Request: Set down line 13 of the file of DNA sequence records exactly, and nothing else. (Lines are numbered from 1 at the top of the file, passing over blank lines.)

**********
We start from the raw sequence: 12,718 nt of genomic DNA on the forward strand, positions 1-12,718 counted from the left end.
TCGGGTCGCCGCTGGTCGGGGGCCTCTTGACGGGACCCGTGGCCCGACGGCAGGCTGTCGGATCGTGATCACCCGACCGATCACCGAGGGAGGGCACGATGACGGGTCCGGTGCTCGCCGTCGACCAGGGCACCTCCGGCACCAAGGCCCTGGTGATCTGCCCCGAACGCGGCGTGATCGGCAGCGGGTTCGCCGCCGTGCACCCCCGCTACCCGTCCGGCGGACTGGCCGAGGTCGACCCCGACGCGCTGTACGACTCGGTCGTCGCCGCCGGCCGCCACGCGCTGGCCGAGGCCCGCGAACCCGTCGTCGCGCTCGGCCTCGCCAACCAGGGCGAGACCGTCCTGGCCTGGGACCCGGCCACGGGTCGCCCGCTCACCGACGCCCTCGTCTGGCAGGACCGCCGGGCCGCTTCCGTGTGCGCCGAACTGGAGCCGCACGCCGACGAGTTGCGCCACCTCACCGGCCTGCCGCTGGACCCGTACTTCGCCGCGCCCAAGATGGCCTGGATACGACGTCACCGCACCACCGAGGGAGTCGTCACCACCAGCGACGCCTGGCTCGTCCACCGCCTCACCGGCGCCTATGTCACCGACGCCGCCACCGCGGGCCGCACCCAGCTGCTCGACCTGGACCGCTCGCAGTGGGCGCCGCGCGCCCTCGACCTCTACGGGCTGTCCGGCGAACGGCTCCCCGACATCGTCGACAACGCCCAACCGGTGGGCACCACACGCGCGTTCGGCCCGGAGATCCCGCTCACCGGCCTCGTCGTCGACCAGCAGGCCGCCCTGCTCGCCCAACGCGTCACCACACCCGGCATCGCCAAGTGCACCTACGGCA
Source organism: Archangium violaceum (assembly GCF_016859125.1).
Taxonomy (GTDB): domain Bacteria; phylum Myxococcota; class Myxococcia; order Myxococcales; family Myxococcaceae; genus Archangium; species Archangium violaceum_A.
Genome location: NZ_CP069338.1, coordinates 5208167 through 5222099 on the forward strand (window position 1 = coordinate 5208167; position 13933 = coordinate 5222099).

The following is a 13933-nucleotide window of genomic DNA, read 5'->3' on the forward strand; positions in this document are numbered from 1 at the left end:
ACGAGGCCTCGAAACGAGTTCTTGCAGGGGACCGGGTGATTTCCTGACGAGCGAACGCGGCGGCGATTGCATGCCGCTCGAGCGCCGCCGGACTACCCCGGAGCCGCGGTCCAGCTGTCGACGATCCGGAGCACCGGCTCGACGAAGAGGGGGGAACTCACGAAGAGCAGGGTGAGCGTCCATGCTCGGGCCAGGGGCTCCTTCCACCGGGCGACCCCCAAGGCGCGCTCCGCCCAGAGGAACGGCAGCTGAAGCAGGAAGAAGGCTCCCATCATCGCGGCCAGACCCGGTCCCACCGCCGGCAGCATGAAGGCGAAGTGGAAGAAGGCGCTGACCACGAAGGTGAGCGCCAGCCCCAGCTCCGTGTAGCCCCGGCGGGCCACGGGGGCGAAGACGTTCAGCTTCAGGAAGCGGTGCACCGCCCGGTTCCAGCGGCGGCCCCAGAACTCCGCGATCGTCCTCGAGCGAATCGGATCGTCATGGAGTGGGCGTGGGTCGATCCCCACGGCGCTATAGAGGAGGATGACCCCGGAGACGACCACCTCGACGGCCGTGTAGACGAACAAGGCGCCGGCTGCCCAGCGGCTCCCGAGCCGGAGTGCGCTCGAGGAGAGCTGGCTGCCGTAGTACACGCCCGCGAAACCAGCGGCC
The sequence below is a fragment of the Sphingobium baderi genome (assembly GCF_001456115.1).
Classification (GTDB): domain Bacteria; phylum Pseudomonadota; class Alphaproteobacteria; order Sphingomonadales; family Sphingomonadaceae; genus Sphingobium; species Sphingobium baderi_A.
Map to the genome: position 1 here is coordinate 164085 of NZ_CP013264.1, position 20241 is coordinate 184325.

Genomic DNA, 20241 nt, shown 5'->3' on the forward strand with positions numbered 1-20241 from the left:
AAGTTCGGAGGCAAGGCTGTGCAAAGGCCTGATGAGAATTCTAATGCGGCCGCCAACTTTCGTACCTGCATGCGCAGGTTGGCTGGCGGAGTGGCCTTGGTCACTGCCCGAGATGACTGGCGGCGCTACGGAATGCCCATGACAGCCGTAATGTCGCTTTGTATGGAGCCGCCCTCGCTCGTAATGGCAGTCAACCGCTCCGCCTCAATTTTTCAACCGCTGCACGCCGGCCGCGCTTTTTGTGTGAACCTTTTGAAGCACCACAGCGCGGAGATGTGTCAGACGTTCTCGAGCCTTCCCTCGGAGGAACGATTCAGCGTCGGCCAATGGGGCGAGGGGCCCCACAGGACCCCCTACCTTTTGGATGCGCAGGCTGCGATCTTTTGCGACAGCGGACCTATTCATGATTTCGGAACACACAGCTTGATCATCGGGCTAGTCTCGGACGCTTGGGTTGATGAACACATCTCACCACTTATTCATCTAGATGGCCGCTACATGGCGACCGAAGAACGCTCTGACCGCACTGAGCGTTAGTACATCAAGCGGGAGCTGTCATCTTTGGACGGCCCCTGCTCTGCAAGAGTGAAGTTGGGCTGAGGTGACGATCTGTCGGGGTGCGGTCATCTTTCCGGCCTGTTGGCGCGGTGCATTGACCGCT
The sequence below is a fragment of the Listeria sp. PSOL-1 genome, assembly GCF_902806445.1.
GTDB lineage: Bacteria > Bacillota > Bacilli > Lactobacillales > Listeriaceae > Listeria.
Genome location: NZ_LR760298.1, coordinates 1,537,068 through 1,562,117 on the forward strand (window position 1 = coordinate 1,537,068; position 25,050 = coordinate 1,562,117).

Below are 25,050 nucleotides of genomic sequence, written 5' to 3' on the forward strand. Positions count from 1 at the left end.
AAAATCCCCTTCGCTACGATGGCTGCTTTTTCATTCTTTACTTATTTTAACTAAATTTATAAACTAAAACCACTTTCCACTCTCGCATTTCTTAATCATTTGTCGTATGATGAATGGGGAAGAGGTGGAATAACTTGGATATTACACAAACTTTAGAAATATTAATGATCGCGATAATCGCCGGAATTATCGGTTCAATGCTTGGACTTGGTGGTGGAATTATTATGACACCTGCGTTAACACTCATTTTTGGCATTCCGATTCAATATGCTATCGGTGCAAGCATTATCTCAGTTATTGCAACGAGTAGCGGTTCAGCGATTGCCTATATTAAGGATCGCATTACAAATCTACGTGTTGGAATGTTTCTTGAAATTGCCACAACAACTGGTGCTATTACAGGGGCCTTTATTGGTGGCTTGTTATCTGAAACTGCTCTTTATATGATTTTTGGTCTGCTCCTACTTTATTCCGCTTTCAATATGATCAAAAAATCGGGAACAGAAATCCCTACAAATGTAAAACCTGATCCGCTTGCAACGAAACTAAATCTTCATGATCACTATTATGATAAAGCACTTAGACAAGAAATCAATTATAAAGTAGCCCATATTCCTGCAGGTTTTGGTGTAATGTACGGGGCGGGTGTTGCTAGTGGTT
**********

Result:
The sequence below is a fragment of the Listeria sp. PSOL-1 genome, assembly GCF_902806445.1.